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An aircraft, with an EASA Certificate of Airworthiness, may not fly unless it has a valid Airworthiness Review Certificate (ARC). This Certificate is issued after a successful Airworthiness Review and has a validity of one year. The review entails a full documented review of the aircraft records and a physical survey of the aircraft. It may be carried out by an appropriately rated CAMO (with Subpart I privileges), an appropriately rated Maintenance Organisation, an approved certifying staff (for ELA1 aircraft), or the IAA.
Aircraft deemed to be in a "controlled environment" can have their ARCs extended twice, without further review, for a period of one year each time, by the CAMO. A controlled environment is one where the aircraft is managed by the same CAMO for 12 months and is maintained by approved organisations. A list of all CAMOs is available here.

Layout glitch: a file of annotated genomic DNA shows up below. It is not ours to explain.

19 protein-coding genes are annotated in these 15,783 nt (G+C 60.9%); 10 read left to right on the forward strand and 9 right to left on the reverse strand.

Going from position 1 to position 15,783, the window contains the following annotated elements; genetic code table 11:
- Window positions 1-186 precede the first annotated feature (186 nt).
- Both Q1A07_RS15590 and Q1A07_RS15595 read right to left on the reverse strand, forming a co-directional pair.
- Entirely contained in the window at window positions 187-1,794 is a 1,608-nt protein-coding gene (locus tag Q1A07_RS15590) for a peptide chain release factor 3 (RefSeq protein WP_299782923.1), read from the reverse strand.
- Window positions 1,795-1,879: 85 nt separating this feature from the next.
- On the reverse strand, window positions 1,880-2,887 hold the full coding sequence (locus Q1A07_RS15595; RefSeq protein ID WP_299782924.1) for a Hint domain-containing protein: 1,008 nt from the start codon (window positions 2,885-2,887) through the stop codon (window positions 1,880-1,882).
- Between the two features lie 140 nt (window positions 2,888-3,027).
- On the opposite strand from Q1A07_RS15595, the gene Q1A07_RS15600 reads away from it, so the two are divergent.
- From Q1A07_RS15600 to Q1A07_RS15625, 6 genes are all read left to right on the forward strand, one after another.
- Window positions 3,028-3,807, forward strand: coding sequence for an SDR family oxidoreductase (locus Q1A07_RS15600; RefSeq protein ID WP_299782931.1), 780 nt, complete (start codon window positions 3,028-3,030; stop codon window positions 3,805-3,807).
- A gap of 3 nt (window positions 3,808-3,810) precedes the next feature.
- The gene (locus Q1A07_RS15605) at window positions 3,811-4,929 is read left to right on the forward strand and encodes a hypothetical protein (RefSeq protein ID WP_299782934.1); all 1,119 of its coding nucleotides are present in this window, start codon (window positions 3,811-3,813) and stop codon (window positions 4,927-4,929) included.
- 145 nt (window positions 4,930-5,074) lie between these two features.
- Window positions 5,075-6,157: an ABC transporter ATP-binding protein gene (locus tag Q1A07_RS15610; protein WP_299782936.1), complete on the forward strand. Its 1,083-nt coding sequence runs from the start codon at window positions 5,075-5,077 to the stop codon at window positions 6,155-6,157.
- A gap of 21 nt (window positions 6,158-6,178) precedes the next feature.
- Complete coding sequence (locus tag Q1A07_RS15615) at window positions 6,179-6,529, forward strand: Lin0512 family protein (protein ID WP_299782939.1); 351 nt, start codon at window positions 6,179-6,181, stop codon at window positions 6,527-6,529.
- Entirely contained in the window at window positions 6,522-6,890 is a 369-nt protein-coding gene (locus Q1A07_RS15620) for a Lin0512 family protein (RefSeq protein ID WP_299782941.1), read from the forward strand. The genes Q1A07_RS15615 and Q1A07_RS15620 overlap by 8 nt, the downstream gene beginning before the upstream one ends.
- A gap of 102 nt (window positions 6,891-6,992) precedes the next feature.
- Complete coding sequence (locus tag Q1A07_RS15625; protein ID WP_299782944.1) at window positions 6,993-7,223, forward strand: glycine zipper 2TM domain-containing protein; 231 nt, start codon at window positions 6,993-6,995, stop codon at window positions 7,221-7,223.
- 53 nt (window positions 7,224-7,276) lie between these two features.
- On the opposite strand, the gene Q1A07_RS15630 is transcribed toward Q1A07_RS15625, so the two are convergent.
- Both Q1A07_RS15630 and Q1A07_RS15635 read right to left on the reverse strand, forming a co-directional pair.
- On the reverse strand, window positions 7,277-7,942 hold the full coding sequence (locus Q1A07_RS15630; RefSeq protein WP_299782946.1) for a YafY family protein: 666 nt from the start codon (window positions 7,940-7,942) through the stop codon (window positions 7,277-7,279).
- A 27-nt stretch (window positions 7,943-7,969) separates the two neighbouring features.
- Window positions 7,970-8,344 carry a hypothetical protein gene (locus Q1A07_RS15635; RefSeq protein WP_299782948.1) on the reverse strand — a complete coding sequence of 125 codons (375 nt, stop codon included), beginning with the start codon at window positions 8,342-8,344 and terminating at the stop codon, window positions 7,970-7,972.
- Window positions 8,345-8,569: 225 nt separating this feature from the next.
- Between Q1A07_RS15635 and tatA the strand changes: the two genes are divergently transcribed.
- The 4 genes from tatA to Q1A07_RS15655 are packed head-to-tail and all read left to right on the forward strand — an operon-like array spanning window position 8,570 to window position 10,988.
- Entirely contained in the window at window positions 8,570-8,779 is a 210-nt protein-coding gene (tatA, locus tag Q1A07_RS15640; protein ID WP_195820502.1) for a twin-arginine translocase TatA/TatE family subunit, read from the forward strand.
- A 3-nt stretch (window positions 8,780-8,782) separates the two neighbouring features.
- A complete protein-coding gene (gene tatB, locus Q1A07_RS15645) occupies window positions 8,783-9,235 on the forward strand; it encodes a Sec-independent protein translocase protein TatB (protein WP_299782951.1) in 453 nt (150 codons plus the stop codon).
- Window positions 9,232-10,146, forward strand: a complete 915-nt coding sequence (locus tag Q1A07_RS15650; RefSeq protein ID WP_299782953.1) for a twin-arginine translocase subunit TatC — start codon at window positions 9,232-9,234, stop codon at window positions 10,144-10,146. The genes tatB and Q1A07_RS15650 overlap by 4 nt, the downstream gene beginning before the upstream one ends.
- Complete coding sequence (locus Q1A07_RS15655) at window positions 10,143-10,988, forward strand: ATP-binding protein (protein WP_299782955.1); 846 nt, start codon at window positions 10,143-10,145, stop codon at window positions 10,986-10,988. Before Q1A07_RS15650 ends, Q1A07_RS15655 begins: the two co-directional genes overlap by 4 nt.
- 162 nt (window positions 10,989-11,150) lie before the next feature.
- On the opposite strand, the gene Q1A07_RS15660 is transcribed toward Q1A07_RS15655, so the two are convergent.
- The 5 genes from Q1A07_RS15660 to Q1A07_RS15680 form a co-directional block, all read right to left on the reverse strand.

ELA1 aircraft (an aeroplane with a MTOM of less than 1,200kg), not used in commercial air transport or commercial operations, may have an ARC issued by the IAA based on a recommendation made by certain certifying staff. The certifying staff must be formally accepted by the IAA. This recommendation shall be based on an airworthiness review carried out in accordance with Part M.A.710 and shall not be issued for more than two (2) consecutive years. Recommendations shall be made on AWSD.F.104C.
All ARCs must be registered with the IAA email@example.com when issued and the appropriate fee paid.
An Airworthiness Review may be anticipated by up to 90 days, without loss of continuity of the ARC, to allow for the physical inspection to be carried out during a maintenance check. This means that the new expiry date will be one year after the previous ARC expiration date.
When an aircraft is imported from outside the EU the initial ARC must be issued by the IAA.